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Then they for sudden joy did weep,
And I for sorrow sung,
And go the fools among.
Pr’ythee, nuncle, keep a school-master that can teach thy fool to lie; I would fain learn to lie.
Lear. If you lie, sirrah, we'll have you whipped.
Fool. I marvel, what kin thou and thy daughters are: they'll have me whipped for speaking true, thou'lt have me whipped for lying; and, sometimes, I am whipped for holding my peace. I had rather be any kind of thing, than a fool: and yet I would not be thee, nuncle; thou hast pared thy wit o’both sides, and left nothing in the middle: Here comes one o’the parings.
Enter Goneril. Lear. How now, daughter? what makes that frontlet on ? Methinks, you are too much of late i’the frown.
Fool. Thou wast a pretty fellow, when thou had'st no need to care for her frowning ; now thou art an O without a figure: I am better than thou art now ; I am a fool, thou art nothing.–Yes, forsooth, I will hold my tongue; so your face [To Gon.) bids me, though you say nothing. Mum, mum,
He that keeps nor crust nor crum,
Weary of all, shall want some.That's a shealed peascod.
[Pointing to LEAR. Gon. Not only, sir, this your all-licens'd fool, But other of your insolent retinue, Do hourly carp and quarrel; breaking forth In rank and not-to-be-endured riots. Sir,
I had thought, by making this well known unto you,
The hedge-sparrow fed the cuckoo so long,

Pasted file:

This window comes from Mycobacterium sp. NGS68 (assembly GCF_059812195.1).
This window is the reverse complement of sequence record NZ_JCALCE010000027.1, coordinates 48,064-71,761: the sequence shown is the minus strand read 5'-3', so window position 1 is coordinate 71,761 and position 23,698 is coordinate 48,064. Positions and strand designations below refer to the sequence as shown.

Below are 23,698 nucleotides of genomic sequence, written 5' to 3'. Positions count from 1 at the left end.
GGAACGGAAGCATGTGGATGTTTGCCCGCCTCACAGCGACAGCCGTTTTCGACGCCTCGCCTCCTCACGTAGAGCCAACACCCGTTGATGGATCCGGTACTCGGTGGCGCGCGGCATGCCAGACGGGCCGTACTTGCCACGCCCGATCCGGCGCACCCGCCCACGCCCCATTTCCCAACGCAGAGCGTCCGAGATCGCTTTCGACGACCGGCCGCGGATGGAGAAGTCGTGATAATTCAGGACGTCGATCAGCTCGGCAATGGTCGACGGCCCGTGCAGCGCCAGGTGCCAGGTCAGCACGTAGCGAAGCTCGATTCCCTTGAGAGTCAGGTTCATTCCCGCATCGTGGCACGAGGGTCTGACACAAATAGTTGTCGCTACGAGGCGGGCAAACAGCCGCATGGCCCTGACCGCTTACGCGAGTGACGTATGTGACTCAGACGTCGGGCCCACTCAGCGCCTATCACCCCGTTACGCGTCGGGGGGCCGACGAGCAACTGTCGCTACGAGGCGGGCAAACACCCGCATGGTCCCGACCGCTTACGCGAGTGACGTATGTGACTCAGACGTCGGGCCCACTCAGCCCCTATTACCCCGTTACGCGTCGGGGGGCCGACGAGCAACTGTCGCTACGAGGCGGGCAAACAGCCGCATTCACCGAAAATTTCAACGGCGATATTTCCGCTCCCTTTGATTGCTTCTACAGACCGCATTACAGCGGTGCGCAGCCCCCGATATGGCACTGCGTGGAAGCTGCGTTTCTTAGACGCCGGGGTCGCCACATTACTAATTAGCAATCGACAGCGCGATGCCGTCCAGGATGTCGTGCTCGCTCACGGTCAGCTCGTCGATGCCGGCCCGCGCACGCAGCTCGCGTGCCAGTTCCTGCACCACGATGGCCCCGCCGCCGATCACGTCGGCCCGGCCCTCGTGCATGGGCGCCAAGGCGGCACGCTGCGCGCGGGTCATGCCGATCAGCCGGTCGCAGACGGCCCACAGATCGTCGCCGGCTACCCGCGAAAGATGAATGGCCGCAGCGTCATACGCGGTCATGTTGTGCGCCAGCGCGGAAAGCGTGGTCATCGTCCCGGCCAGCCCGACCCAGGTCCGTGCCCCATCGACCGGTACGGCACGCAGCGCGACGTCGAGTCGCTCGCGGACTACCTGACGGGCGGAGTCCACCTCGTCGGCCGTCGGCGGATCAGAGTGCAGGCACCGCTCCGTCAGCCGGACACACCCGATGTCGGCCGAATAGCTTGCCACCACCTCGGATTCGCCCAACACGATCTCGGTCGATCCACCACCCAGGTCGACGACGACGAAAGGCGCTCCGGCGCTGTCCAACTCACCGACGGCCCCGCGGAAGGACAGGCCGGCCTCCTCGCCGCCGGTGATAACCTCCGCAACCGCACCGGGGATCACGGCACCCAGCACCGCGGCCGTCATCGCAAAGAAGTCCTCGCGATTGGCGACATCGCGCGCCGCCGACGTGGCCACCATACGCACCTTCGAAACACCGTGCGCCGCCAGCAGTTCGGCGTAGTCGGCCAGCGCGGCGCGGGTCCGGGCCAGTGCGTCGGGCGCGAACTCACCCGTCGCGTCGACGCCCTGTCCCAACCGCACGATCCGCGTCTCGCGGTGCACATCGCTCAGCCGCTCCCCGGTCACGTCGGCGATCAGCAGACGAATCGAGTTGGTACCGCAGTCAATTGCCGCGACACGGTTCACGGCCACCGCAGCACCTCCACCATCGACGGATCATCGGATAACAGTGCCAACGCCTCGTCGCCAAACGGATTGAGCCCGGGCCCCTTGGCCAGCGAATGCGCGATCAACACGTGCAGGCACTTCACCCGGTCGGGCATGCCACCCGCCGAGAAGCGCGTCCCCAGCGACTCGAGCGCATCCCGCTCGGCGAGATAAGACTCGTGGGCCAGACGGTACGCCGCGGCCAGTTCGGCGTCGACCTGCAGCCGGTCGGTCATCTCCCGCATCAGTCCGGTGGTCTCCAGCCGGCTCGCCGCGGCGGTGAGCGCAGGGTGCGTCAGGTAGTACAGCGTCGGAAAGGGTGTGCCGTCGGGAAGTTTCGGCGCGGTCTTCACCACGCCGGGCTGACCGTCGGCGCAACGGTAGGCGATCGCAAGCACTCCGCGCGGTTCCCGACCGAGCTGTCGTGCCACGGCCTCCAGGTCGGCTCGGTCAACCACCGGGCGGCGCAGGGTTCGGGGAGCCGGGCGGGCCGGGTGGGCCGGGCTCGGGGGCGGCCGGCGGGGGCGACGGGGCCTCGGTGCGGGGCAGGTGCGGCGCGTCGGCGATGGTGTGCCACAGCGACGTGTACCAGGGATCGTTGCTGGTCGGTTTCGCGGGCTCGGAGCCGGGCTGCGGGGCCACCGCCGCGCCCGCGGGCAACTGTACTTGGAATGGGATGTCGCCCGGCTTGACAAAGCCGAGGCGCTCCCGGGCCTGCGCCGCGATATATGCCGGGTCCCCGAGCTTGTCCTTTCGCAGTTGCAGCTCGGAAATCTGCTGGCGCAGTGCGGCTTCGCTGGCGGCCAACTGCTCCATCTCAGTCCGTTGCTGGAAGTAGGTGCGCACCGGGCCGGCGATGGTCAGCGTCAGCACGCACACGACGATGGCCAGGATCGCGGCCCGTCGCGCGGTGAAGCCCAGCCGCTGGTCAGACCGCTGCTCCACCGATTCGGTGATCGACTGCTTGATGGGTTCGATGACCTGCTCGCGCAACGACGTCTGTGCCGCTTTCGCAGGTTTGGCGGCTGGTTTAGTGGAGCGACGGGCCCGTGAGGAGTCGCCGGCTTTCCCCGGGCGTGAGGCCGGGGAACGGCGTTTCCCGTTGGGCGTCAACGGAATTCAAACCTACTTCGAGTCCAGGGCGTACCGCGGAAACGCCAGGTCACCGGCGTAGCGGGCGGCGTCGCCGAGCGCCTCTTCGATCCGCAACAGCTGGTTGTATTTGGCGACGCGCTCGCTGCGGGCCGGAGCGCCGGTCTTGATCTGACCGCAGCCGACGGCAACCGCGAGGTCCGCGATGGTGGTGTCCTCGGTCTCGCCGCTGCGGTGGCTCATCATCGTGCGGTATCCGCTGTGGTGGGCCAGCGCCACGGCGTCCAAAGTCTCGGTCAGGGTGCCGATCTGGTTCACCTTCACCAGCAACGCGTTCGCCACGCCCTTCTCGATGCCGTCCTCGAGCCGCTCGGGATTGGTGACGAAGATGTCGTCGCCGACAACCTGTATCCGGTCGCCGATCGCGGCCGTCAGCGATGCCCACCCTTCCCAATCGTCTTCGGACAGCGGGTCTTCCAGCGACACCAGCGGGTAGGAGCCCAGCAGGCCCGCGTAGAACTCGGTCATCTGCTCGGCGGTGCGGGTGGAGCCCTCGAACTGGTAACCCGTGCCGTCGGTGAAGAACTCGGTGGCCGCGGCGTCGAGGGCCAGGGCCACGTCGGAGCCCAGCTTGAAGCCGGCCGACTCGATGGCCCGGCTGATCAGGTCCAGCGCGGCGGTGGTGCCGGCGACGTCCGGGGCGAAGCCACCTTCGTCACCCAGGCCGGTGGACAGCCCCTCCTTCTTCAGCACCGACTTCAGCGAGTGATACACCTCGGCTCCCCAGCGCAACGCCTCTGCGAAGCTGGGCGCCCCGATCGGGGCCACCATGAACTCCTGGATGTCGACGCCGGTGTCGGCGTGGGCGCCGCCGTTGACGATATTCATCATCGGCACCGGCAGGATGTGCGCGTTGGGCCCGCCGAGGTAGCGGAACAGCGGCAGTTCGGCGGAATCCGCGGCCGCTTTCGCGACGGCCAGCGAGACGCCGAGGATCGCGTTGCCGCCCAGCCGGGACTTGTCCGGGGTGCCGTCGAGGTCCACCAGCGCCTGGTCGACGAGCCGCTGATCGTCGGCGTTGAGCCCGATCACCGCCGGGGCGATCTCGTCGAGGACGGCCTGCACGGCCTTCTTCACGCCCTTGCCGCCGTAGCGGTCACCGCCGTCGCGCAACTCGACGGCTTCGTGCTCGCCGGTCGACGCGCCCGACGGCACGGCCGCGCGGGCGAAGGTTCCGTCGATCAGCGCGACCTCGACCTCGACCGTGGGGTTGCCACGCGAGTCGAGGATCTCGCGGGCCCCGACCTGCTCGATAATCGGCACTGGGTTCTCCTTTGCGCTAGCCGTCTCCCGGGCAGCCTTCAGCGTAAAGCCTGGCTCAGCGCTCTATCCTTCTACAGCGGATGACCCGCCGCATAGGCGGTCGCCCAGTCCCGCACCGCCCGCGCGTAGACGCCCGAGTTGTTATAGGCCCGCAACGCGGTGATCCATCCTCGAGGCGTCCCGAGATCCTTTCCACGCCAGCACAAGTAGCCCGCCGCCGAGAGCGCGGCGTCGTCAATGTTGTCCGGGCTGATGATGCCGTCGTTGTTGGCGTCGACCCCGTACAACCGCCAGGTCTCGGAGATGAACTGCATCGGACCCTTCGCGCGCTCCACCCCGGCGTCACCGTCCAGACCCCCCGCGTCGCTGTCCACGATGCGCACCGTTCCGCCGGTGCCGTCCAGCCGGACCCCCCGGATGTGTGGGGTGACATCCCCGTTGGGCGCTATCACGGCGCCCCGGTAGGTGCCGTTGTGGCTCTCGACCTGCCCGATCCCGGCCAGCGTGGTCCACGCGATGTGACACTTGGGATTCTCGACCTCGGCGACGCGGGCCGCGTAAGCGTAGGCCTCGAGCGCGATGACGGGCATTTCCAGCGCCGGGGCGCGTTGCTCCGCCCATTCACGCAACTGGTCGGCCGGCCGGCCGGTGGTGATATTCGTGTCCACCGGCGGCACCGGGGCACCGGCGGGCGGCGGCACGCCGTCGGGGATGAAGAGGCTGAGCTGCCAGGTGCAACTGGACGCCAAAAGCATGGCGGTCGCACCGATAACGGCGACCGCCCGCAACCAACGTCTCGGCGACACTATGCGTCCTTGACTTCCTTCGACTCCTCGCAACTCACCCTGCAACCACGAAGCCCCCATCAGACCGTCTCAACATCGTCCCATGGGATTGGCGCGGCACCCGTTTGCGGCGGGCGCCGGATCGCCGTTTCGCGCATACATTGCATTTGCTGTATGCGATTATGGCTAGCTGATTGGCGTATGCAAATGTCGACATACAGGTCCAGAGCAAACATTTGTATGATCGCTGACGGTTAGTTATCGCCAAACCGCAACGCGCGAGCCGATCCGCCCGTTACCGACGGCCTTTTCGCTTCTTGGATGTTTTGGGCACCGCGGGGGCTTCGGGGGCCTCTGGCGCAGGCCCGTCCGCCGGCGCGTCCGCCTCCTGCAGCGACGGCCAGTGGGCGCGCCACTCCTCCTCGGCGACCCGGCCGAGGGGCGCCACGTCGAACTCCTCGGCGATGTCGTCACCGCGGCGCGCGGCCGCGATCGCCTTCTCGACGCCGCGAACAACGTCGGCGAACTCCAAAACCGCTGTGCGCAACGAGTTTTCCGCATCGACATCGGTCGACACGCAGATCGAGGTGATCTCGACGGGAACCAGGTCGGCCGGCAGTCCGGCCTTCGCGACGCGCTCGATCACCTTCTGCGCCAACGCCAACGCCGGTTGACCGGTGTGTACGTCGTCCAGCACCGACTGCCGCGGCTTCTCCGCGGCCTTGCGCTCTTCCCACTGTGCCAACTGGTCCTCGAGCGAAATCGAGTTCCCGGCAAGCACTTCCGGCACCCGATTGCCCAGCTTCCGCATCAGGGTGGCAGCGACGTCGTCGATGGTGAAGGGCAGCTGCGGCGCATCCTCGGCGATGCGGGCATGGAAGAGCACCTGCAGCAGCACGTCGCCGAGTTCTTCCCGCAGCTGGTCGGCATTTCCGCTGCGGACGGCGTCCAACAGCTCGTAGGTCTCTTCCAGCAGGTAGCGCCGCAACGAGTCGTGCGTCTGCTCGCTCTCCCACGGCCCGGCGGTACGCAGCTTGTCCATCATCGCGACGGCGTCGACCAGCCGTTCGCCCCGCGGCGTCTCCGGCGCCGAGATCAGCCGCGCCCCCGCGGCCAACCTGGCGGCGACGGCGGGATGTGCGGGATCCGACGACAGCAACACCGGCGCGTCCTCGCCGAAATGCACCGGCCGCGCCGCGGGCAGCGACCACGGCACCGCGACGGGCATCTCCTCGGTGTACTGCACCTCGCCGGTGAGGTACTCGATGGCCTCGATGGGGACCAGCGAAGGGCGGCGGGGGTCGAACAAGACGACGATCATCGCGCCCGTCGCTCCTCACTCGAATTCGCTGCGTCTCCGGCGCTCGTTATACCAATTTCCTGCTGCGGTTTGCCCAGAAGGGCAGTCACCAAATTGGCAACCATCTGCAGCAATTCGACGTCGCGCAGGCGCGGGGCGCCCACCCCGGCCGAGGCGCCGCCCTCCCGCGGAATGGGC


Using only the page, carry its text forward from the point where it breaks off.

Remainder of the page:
That it had its head bit off by its young.
Lear. Are you our daughter ? Gon. Come, sir, I would, you would make use of that good wisdom whereof I know you are fraught; and put away these dispositions, which of late transform you from what you rightly are.
Fool. May not an ass know when the cart draws the horse ?-Whoop, Jug! I love thee.
Lear. Does any here know me?-Why this is not Lear: does Lear walk thus? speak thus ? Where are his eyes ? Either his notion weakens, or his discernings are lethargied.—Sleeping or waking ?-Ha! sure 'tis not 50.—Who is it that can tell me who I am ?-Lear's shadow? I would learn that; for by the marks of sovereignty, knowledge, and reason, I should be false persuaded I had daughters.
Fool. Which they will make an obedient father.
This admiration is much o'the favour
Lear. Darkness and devils !
Gon. You strike my people; and your disorder'd rabble Make servants of their betters.
Alb. Pray, sir, be patient.
Lear. Detested kite! thou liest : [To GONERIL. My train are men of choice and rarest parts, That all particulars of duty know; And in the most exact regard support The worships of their name.-O most small fault, How ugly didst thou in Cordelia show! Which, like an engine, wrench'd my frame of nature From the fix'd place; drew from my heart all love, And added to the gall. O Lear, Lear, Lear! Beat at this gate, that let thy folly in,
[Striking his Head. And thy dear judgment out !-Go, go, my people.
Alb. My lord, I am guiltless, as I am ignorant
Lear. It may be so, my lord.—Hear, nature, hear;
Alb. Now, gods, that we adore, whereof comes this?
But let his disposition have that scope,
Alb. What's the matter, sir?
Lear. I'll tell thee ;-Life and death! I am asham’d, That thou hast power to shake my manhood thus :
[To GONERIL. That these hot tears, which break from me perforce, Should make thee worth them.-Blasts and fogs upon
[Exeunt LEAR, KENT, and Attendants. Gon. Do you mark that, my lord ?
Alb. I cannot be so partial, Goneril, To the great love I bear you,
Gon. Pray you, content.—What, Oswald, ho!You, sir, more knave than fool, after your master.
[To the Fool.